Interest in nickel investing is on the rise, and many investors want to jump into the space. Learn key facts about the metal beforehand.
Nickel is a base metal commonly used in the production of stainless steel products, ranging from electrical to construction to engineering.
It is also used in lithium-ion batteries, which are critical to electric vehicles (EVs). As EV demand rises, nickel is attracting interest from market watchers who are wondering how they can take advantage of the metal’s potentially positive outlook.
To help investors interested in nickel investing get an understanding of all the different things there are to know about nickel, we’ve put together a brief overview of five key facts about the base metal.
1. The Philippines produces the most nickel
The Philippines produced 500,000 MT of nickel in 2017. Russia, Canada and Australia also produce large quantities of the base metal; however, the Philippines still leads the charge by far.
Due to this disparity, the nickel price can be affected by political volatility in the Philippines. For example, in 2017, nickel prices shot up when the country shut down mines for environmental reasons. Prices then decreased some months later when the Philippines announced that the closures would cease and mining would resume. For those keen on nickel investing, these developments are key to consider.
2. Nickel prevents corrosion
As stated above, nickel is used in the production of stainless steel. That is because it is resistant to corrosion; in contrast, some other types of metals are porous, and therefore rust and break down over time. This can happen due to exposure to seawater, fresh water or or even air. When nickel is combined with other metals, it extends their lifespan, and therefore the lifespan of the overall product.
Nickel is also used to produce corrosion-resistant alloys, which are used in things like mobile phones.
3. There are many nickel applications
Nickel and its alloys are valuable because they offer “strength, corrosion resistance, high ductility, good thermal and electric conductivity, magnetic characteristics and catalytic properties.” Since it’s a very versatile material, there are a lot of uses for nickel. Aside from stainless steel and alloys, nickel is used for nickel coatings and platings, and, as mentioned, in lithium-ion batteries. The base metal is used in just about every industry, from engineering to auto manufacturing to aviation to shipbuilding.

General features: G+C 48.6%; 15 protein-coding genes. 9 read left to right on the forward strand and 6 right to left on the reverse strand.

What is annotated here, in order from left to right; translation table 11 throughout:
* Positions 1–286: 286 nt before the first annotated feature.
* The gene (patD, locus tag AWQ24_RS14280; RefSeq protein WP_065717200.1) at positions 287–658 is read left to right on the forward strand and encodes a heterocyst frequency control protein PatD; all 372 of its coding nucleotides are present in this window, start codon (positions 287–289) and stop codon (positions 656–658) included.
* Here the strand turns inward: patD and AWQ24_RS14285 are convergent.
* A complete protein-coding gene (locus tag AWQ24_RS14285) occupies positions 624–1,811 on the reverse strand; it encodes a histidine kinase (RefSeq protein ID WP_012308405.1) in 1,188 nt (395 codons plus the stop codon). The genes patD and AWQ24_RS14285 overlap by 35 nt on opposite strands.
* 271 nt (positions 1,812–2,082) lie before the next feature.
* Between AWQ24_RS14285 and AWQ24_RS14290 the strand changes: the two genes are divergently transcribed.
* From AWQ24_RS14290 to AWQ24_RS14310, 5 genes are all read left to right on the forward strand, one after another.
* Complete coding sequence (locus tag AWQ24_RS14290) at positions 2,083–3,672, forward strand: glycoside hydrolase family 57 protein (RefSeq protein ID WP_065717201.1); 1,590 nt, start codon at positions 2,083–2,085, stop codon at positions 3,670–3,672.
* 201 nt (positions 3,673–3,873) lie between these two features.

It has a history of being used in the production of coins dating back to 235 BCE in China, and has since been used in coin production around the world. Nickel is still used for coins today in Canada, England, Australia and the US, for example. In addition to its versatility, nickel is also cheap and recyclable, which makes it very appealing. All of these qualities create a relatively stable demand for the base metal.
4. Nickel is a part of the EV craze
Like cobalt, lithium, copper and graphite, nickel has found its place in the EV surge that’s taken automakers and battery manufacturers by storm. When it comes to nickel investing, market watchers are crossing their fingers that EVs will stoke the metal’s price.
Nickel was soaring high at $20,000 per tonne in 2014, but took a hit and bottomed out under $8,000 in 2016. Since then, many nickel investors have hoped a comeback would be in the works — some believe that nickel’s place in EVs will be the ticket.
How is nickel used in EVs? Elon Musk, CEO of Tesla (NASDAQ:TSLA), has claimed that lithium-ion batteries should be renamed nickel-graphite batteries due to the composition of their cathodes. Nickel is cheaper than cobalt, another cathode material, and that means as long as nickel remains cheaper, it should retain its appeal in the battery space. This exciting area of demand is still developing.
5. There are different ways to invest
Some market watchers are turning to nickel investing now that the base metal is being used in lithium-ion batteries. Nickel demand has been forecast to grow in the coming years, as battery makers look to nickel more and more as a cheaper material for manufacturing.
Investors can get into the nickel space by investing in individual nickel mining stocks, or in nickel ETFs.
Some of the ETFs on the market include: iPath Dow Jones-UBS Nickel ETN (ARCA:JJN), iPath Series B Bloomberg Nickel Subindex Total Return ETN (ARCA:BJJN), and iPath Pure Beta Nickel ETN (ARCA:NINI). Investors should note that iPath Dow Jones is scheduled to be delisted as of March 2018.
Are you interested in nickel investing? Let us know what you think in the comments.
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Securities Disclosure: I, Amanda Kay, hold no direct investment interest in any company mentioned in this article.